though the LDPoIPv4 session may already be established between the
   LSRs over the existing interface(s).

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   This document also addresses the scenario in which the LSRs do the
   Extended Discovery in IPv6 and/or IPv4 address families:

                                   IPv4
                          R1-------------------R2
                                   IPv6

          Figure 4: LSRs Involving IPv4 and IPv6 Address Families

1.2.  Single-Hop vs. Multi-Hop LDP Peering

   The LDP TTL Security mechanism specified by this document applies
   only to single-hop LDP peering sessions, not to multi-hop LDP peering
   sessions, in line with Section 5.5 of [RFC5082].  [RFC5082] describes
   the Generalized TTL Security Mechanism (GTSM).

   As a consequence, any LDP feature that relies on a multi-hop LDP
   peering session would not work with GTSM and will warrant (statically
   or dynamically) disabling GTSM.  Please see Section 9.

2.  Specification Language

   The key words "MUST", "MUST NOT", "REQUIRED", "SHALL", "SHALL NOT",
   "SHOULD", "SHOULD NOT", "RECOMMENDED", "MAY", and "OPTIONAL" in this
   document are to be interpreted as described in [RFC2119].

   Abbreviations:

      LDP                Label Distribution Protocol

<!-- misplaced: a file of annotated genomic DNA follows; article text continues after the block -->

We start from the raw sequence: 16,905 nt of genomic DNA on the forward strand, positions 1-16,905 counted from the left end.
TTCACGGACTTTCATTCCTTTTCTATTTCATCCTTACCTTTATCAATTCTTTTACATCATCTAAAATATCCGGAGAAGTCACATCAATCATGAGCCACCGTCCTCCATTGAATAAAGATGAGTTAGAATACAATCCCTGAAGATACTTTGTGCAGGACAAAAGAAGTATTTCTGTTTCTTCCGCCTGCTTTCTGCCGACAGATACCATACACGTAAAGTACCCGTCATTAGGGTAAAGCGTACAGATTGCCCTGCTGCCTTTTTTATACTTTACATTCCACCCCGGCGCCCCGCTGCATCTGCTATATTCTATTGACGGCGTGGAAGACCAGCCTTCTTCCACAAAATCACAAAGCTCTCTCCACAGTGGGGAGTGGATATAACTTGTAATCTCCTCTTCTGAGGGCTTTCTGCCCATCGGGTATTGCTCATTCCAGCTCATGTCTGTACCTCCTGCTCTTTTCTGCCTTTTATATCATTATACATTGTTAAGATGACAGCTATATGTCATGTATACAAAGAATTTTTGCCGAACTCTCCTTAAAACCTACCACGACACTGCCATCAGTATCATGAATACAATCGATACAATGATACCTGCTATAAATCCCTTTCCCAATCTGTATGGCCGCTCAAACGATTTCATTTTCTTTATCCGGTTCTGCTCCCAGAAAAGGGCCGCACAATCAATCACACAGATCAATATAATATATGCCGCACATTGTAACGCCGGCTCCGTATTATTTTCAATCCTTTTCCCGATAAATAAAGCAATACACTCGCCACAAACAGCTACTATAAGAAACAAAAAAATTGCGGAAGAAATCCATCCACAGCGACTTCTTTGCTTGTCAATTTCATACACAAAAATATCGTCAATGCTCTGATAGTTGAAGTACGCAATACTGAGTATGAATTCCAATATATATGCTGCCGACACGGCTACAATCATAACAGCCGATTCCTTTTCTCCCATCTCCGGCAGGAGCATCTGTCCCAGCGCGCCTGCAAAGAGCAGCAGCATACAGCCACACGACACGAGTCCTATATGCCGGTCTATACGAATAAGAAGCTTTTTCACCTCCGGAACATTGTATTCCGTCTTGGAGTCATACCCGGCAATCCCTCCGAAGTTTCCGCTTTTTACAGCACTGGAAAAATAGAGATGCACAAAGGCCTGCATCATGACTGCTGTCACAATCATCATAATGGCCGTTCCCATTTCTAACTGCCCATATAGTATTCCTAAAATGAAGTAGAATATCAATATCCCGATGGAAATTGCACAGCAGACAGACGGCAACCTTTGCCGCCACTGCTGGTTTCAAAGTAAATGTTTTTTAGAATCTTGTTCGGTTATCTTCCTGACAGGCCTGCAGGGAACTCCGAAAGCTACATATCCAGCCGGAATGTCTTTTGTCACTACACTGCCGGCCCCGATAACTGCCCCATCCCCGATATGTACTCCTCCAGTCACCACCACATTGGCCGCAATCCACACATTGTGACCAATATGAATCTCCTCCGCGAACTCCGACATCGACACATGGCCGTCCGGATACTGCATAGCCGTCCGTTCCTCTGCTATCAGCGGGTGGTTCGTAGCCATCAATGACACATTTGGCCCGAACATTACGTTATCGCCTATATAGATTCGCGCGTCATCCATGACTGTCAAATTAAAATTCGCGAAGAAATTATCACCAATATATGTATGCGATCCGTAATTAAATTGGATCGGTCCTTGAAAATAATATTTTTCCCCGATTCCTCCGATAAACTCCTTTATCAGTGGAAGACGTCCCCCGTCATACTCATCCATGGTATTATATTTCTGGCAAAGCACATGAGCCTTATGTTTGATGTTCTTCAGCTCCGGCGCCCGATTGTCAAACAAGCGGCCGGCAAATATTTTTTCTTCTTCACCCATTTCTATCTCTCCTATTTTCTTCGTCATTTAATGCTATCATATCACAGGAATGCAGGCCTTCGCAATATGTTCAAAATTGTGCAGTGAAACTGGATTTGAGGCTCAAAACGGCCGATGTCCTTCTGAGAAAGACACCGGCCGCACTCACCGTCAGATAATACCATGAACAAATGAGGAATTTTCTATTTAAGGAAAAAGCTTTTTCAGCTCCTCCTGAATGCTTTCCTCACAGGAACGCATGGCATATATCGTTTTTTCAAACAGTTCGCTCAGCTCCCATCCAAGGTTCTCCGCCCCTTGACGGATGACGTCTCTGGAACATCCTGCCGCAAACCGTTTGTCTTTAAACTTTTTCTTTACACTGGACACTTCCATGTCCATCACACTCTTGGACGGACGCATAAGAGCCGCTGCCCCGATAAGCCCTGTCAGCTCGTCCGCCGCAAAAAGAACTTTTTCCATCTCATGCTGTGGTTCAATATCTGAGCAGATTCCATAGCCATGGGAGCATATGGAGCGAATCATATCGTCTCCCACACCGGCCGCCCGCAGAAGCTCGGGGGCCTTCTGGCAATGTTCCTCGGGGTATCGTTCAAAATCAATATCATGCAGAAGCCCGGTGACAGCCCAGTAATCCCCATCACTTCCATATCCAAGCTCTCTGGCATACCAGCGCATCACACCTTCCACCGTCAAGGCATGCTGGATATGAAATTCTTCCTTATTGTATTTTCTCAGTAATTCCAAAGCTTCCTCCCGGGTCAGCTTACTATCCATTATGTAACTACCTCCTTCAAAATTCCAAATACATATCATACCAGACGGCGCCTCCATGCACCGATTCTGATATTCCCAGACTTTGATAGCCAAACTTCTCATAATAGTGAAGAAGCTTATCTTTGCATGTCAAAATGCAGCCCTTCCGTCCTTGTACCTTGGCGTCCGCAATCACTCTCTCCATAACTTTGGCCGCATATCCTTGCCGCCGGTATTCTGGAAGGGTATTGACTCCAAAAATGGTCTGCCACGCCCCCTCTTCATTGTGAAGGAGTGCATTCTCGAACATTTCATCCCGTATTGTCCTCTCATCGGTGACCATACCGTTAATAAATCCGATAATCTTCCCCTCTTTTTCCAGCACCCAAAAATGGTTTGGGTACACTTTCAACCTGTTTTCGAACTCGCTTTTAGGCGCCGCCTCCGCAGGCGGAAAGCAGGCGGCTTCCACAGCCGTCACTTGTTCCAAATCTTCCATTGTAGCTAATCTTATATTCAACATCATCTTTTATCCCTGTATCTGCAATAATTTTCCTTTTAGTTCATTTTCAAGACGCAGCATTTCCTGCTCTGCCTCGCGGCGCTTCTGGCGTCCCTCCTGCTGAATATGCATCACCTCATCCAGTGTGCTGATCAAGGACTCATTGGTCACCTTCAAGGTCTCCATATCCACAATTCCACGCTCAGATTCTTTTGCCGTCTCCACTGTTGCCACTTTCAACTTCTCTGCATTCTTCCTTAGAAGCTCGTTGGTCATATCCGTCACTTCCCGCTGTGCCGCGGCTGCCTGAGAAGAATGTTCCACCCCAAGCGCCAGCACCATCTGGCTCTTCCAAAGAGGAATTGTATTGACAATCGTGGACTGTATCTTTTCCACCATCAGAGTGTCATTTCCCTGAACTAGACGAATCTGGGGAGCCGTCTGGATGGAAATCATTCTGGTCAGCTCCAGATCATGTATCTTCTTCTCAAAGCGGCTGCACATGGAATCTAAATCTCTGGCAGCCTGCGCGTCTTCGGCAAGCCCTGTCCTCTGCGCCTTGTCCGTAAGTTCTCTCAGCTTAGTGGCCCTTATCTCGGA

LDPoIPv4           LDP-over-IPv4 transport connection

      LDPoIPv6           LDP-over-IPv6 transport connection

      FEC                Forwarding Equivalence Class

      TLV                Type Length Value

      LSR                Label Switching Router

      LSP                Label Switched Path

      LSPv4              IPv4-signaled Label Switched Path

      LSPv6              IPv6-signaled Label Switched Path

      AFI                Address Family Identifier

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      LDP Id             LDP Identifier

      Single-stack LDP   LDP supporting just one address family
                         (for discovery, session setup, address/label
                         binding exchange, etc.)

      Dual-stack LDP     LDP supporting two address families
                         (for discovery, session setup, address/label
                         binding exchange, etc.)

      Dual-stack LSR     LSR supporting Dual-stack LDP for a peer

      Single-stack LSR   LSR supporting Single-stack LDP for a peer

   Note that an LSR can be a Dual-stack and Single-stack LSR at the same
   time for different peers.  This document loosely uses the term
   "address family" to mean "IP address family".

3.  LSP Mapping

   Section 2.1 of [RFC5036] specifies the procedure for mapping a
   particular packet to a particular LSP using three rules.  Quoting the
   third rule from [RFC5036]:

      If it is known that a packet must traverse a particular egress
      router, and there is an LSP that has an Address Prefix FEC element
      that is a /32 address of that router, then the packet is mapped to
      that LSP.

   This rule is correct for IPv4 (to set up LSPv4), but not for IPv6